Adults with food insecurity (i.e., inadequate access to food because of financial constraints) are 10% to 37% more likely to die prematurely from any cause other than cancer compared to food-secure people, found new research in CMAJ (Canadian Medical Association Journal).
“Among adults who died prematurely, those experiencing severe food insecurity died at an age 9 years earlier than their food-secure counterparts,” writes lead author Dr. Fei Men, a postdoctoral fellow in the lab of Professor Valerie Tarasuk at the University of Toronto.
Researchers looked at data from the Canadian Community Health Survey 2005-2017 on more than half a million (510 010) adults in Canada. They categorized people as food secure, or marginally, moderately or severely food insecure. By the end of the study period, 25 460 people had died prematurely, with people who were severely food insecure dying 9 years younger than their food-secure counterparts (59.5 years old versus 68.9 years).
The average life expectancy in Canada in 2008-2014 was 82 years; deaths at or before that age were considered premature in this study.
Severely food-insecure adults were more likely to die prematurely than their food-secure counterparts for all causes except cancers. Premature death by infectious-parasitic diseases, unintentional injuries and suicides was more than twice as likely for those experiencing severe versus no food insecurity.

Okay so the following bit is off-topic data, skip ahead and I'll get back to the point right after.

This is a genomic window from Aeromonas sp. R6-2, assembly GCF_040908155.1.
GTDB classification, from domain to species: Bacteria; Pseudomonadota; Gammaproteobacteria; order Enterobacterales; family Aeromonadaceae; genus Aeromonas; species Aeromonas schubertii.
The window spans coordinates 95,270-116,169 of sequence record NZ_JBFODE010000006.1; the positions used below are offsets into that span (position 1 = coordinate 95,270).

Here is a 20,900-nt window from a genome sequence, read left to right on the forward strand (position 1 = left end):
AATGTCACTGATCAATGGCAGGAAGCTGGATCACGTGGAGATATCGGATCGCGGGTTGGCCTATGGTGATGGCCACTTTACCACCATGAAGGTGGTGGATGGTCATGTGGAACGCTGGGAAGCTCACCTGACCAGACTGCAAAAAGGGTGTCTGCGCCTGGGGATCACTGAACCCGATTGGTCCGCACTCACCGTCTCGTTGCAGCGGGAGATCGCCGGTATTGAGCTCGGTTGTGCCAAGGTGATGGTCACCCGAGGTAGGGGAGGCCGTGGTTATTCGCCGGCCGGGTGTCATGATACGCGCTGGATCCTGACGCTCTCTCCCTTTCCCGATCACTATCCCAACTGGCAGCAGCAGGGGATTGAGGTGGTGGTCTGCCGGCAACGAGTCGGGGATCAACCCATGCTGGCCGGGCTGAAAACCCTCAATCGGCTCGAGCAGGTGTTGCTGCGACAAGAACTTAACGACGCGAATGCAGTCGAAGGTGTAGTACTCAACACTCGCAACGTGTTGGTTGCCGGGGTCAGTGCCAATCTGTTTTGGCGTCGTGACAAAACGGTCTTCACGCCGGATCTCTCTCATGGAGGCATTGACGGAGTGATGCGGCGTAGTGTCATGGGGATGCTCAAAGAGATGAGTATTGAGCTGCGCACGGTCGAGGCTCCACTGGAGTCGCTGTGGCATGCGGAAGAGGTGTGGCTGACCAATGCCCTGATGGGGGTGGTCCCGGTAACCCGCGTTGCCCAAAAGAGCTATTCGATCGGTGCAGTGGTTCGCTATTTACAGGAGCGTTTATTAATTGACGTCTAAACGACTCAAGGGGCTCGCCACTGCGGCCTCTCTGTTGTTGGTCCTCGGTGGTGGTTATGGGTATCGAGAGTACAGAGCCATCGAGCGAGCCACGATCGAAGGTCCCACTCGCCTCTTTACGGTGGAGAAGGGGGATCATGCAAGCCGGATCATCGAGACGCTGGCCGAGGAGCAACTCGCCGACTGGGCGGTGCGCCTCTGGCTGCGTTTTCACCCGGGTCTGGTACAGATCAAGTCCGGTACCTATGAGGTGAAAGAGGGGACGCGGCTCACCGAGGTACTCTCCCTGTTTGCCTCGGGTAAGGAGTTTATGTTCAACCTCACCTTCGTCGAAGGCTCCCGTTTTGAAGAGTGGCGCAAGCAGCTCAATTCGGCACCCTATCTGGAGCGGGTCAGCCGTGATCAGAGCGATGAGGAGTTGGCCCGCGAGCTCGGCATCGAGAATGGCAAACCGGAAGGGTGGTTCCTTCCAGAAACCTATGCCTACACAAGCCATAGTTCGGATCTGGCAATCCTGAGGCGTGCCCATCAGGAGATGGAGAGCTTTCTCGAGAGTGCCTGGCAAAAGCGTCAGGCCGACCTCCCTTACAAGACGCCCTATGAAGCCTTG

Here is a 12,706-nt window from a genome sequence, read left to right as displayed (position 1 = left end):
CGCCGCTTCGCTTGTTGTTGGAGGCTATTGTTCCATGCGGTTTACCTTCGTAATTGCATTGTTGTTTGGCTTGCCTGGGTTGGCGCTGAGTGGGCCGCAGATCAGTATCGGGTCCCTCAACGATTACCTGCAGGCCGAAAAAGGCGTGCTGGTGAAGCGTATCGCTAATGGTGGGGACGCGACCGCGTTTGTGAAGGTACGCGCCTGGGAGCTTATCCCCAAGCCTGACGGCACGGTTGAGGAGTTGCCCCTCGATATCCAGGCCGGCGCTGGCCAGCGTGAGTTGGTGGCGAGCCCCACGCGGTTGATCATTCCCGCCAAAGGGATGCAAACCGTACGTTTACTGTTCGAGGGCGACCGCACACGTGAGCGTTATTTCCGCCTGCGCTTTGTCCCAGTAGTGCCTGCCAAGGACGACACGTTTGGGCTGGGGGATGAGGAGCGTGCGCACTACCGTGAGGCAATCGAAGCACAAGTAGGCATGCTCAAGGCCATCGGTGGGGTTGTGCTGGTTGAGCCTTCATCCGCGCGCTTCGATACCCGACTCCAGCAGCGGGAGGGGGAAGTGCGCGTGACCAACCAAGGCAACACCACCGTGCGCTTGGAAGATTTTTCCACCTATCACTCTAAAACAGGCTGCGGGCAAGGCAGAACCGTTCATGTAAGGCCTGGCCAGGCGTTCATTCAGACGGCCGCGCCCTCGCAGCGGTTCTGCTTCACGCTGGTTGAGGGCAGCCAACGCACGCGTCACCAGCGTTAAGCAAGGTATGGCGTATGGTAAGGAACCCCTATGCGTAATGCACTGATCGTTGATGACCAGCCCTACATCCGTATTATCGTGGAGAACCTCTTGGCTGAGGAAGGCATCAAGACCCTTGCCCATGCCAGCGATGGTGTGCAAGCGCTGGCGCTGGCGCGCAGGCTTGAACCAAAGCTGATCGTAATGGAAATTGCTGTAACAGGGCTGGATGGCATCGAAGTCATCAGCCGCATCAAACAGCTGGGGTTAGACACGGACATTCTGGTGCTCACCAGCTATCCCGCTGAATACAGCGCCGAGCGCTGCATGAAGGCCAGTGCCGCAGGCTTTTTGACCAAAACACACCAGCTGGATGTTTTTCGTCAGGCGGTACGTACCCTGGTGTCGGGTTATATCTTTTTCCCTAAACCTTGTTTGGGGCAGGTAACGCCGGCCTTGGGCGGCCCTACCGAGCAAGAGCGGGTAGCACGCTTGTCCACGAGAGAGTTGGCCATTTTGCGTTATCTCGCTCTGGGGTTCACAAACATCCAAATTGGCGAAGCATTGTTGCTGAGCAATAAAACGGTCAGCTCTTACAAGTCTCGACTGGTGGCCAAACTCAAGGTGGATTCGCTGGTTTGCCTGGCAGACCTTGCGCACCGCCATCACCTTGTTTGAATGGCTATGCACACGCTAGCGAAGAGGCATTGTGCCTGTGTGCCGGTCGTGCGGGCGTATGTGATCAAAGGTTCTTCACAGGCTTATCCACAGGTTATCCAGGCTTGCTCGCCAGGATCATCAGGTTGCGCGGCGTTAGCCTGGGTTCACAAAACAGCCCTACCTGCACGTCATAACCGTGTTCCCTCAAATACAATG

Previous studies have examined the relation between inadequate food and death, although none looked at causes of death.
“The significant correlations of all levels of food insecurity with potentially avoidable deaths imply that food-insecure adults benefit less from public health efforts to prevent and treat diseases and injuries than their food-secure counterparts,” write the authors.
Policies to address food insecurity have the potential to reduce premature death.
“The markedly higher mortality hazard of severe food insecurity highlights the importance of policy interventions that protect households from extreme deprivation. In Canada, policies that improve the material resources of low-income households have been shown to strengthen food security and health,” says Dr. Men.
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